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Pam Rogers
labeling administration sets


At the hospital where I work the RNs have pretty much gotten away from labeling administration sets at all. I.V. therapy wants to change this practice. We're recommending labels with dat/time/initials placed just below the drip chamber. This makes the label readily visible enabling staff to determine when tubing needs to be changed. Critical Care staff and our Clinical educators want the label placed close to the vascular access device itself. Their purpose is to identify and verify correct med. infusing through appropriate site. This too is a valid need. I.V. therapy suggests 2 labels one close to the drip chamber and another close to the vascular access site. However this seems to have turned into a fierce debate. The critical care/ clinical ed. group feel it is too much to ask of the bedside staff RN to place 2 labels on the tubing. It seems that only one label placed close to the I.V. site would make it difficult to see the label without removing the patients covers and in some instances they may be lying on it etc. Please share where labels are being placed on administration sets at other facilities. 

In addition the organisation has ordered color coded labels- red=arterial line, pink- enteral (tube feeding), blue= peripheral line, green= central line, isn't there some controversy about color coding these things?

mary ann ferrannini
If you are talking about a

If you are talking about a med labels..such as TPN/Lipids,Dopamine,Dobutamine and Heparin..this is what we do..we place one above the level of the yes it is below the drip chamber as described and one below the drip chamber closer to the site ( it is usually just distal to the y-site). We have always labeled the tubing above the pump..but decided to add the second one below the pump so if nurses hastily disconnect and reconnect another label may alert them what is infusing. We have had some situations where IV sets were taken out for various reasons and then were switched to the opposite pumps. These happened during emergency situations as is often the case. If you are talking about a sticker to indicate when  a new tubing should be hung..we just place those above the pump and they are color-coded as another alert. I think it is critical to label all CONTINOUS DRIPS in some fashion and in a manner that will reduce errors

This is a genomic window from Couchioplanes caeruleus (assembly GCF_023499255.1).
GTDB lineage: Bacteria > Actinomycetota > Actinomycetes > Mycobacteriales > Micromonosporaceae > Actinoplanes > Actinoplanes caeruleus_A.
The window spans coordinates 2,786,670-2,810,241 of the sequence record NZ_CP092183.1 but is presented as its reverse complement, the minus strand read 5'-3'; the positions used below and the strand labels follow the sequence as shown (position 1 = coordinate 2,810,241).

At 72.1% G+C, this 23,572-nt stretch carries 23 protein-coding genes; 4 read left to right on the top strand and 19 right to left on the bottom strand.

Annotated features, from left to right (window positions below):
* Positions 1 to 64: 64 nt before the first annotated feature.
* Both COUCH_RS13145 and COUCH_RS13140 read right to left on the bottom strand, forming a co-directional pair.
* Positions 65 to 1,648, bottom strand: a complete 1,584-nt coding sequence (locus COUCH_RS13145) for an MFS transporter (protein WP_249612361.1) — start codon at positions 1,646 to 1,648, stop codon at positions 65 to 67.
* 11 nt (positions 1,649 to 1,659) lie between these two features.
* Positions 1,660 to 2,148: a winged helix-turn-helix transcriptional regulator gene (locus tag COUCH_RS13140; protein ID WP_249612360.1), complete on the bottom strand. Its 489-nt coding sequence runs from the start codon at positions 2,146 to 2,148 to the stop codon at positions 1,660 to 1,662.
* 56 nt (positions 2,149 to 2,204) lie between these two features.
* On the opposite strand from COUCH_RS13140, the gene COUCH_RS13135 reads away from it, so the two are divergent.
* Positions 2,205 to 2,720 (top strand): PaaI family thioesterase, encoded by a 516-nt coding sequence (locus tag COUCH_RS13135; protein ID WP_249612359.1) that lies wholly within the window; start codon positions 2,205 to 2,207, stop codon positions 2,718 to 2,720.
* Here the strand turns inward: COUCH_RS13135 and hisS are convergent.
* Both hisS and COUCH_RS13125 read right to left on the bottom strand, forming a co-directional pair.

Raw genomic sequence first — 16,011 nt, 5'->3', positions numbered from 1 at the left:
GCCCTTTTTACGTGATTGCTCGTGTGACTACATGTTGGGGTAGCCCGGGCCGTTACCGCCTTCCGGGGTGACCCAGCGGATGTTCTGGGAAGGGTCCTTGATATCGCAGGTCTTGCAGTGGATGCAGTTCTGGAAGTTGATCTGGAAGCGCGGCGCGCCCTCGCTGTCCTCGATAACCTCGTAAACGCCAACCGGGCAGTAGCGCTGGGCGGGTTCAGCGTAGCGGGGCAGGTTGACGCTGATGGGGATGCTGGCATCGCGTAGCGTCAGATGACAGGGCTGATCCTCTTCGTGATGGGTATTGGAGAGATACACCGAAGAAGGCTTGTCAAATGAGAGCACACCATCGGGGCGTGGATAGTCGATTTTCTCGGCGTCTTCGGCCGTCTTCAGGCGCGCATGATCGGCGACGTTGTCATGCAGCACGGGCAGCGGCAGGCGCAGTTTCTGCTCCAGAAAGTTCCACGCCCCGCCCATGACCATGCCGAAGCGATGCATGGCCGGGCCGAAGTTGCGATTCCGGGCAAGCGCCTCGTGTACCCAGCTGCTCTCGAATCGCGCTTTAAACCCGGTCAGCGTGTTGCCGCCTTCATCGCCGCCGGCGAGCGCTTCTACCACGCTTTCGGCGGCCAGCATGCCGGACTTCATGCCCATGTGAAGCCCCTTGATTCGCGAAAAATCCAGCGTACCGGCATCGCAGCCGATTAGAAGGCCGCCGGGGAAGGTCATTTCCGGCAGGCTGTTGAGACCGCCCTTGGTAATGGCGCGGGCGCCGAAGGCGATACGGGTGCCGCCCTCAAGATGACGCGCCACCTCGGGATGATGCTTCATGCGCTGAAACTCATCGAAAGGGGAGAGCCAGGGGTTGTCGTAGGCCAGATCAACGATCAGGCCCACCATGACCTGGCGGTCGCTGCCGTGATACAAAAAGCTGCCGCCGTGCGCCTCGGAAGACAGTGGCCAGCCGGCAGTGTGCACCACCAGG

Placement of the label or use

Placement of the label or use of multiple labels on one set may be a good idea, but it can never replace the need to always trace all tubing from one end to the other when reconnecting all tubing of any kind used for all purposes. The literature on misconnection of tubing has lots of details about severe mistakes when this is not done. So the labels will never replace this. Color coding is never to be used for directing therapy either as this has not been shown in studies to be effective. Reading labels, and following the line completely from one end to the other is the best method. Also, the constant message should always be to avoid discoonection of all continuous infusions. The only time it is appropriate in my opinion to discoonect a continuous infusion is when the tubing is to be changed. Disconnection for ambulating, going to the bathroom, changing clothing etc. dramatically increases the manipulation which increases the risk of contamination and the risk of misconnection. Lynn

Lynn Hadaway, M.Ed., RN, BC, CRNI

Lynn Hadaway Associates, Inc.

126 Main Street, PO Box 10

Milner, GA 30257


Office Phone 770-358-7861

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